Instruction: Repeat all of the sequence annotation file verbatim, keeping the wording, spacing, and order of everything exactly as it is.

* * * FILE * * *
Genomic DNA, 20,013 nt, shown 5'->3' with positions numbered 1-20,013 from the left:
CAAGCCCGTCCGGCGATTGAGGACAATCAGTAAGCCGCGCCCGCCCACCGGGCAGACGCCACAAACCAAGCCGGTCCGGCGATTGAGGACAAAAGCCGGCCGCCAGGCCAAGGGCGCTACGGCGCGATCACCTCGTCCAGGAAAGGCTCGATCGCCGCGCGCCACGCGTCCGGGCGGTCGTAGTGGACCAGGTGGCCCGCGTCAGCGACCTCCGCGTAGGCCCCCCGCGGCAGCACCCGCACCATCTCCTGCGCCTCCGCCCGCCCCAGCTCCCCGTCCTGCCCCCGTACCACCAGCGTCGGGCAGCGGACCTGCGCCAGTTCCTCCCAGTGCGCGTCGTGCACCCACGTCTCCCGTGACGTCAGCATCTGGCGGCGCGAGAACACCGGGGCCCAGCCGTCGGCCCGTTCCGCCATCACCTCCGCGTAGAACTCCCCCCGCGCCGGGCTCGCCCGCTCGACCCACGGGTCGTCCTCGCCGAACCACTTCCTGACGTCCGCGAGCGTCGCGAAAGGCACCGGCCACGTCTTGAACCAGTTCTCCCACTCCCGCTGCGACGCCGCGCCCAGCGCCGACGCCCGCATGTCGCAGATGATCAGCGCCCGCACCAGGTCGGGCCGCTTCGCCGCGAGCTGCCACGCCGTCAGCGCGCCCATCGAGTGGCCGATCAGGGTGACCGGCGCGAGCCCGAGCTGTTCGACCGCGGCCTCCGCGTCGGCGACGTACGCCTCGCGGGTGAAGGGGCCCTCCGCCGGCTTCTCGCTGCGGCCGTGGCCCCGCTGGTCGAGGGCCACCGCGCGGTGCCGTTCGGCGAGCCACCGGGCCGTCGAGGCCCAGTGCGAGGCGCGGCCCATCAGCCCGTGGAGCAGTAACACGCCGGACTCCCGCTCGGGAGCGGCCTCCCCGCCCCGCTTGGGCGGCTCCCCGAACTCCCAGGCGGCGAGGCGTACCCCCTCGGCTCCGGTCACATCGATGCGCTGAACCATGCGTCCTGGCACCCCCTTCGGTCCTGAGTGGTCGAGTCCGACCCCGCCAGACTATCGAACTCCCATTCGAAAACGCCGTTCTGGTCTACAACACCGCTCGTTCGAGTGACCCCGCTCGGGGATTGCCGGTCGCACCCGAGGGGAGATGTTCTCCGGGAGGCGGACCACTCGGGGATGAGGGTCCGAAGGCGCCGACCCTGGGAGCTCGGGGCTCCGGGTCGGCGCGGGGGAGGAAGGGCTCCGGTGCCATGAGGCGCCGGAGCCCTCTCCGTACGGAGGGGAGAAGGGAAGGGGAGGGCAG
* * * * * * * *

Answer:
Genomic DNA, 20,013 nt, shown 5'->3' with positions numbered 1-20,013 from the left:
CAAGCCCGTCCGGCGATTGAGGACAATCAGTAAGCCGCGCCCGCCCACCGGGCAGACGCCACAAACCAAGCCGGTCCGGCGATTGAGGACAAAAGCCGGCCGCCAGGCCAAGGGCGCTACGGCGCGATCACCTCGTCCAGGAAAGGCTCGATCGCCGCGCGCCACGCGTCCGGGCGGTCGTAGTGGACCAGGTGGCCCGCGTCAGCGACCTCCGCGTAGGCCCCCCGCGGCAGCACCCGCACCATCTCCTGCGCCTCCGCCCGCCCCAGCTCCCCGTCCTGCCCCCGTACCACCAGCGTCGGGCAGCGGACCTGCGCCAGTTCCTCCCAGTGCGCGTCGTGCACCCACGTCTCCCGTGACGTCAGCATCTGGCGGCGCGAGAACACCGGGGCCCAGCCGTCGGCCCGTTCCGCCATCACCTCCGCGTAGAACTCCCCCCGCGCCGGGCTCGCCCGCTCGACCCACGGGTCGTCCTCGCCGAACCACTTCCTGACGTCCGCGAGCGTCGCGAAAGGCACCGGCCACGTCTTGAACCAGTTCTCCCACTCCCGCTGCGACGCCGCGCCCAGCGCCGACGCCCGCATGTCGCAGATGATCAGCGCCCGCACCAGGTCGGGCCGCTTCGCCGCGAGCTGCCACGCCGTCAGCGCGCCCATCGAGTGGCCGATCAGGGTGACCGGCGCGAGCCCGAGCTGTTCGACCGCGGCCTCCGCGTCGGCGACGTACGCCTCGCGGGTGAAGGGGCCCTCCGCCGGCTTCTCGCTGCGGCCGTGGCCCCGCTGGTCGAGGGCCACCGCGCGGTGCCGTTCGGCGAGCCACCGGGCCGTCGAGGCCCAGTGCGAGGCGCGGCCCATCAGCCCGTGGAGCAGTAACACGCCGGACTCCCGCTCGGGAGCGGCCTCCCCGCCCCGCTTGGGCGGCTCCCCGAACTCCCAGGCGGCGAGGCGTACCCCCTCGGCTCCGGTCACATCGATGCGCTGAACCATGCGTCCTGGCACCCCCTTCGGTCCTGAGTGGTCGAGTCCGACCCCGCCAGACTATCGAACTCCCATTCGAAAACGCCGTTCTGGTCTACAACACCGCTCGTTCGAGTGACCCCGCTCGGGGATTGCCGGTCGCACCCGAGGGGAGATGTTCTCCGGGAGGCGGACCACTCGGGGATGAGGGTCCGAAGGCGCCGACCCTGGGAGCTCGGGGCTCCGGGTCGGCGCGGGGGAGGAAGGGCTCCGGTGCCATGAGGCGCCGGAGCCCTCTCCGTACGGAGGGGAGAAGGGAAGGGGAGGGCAG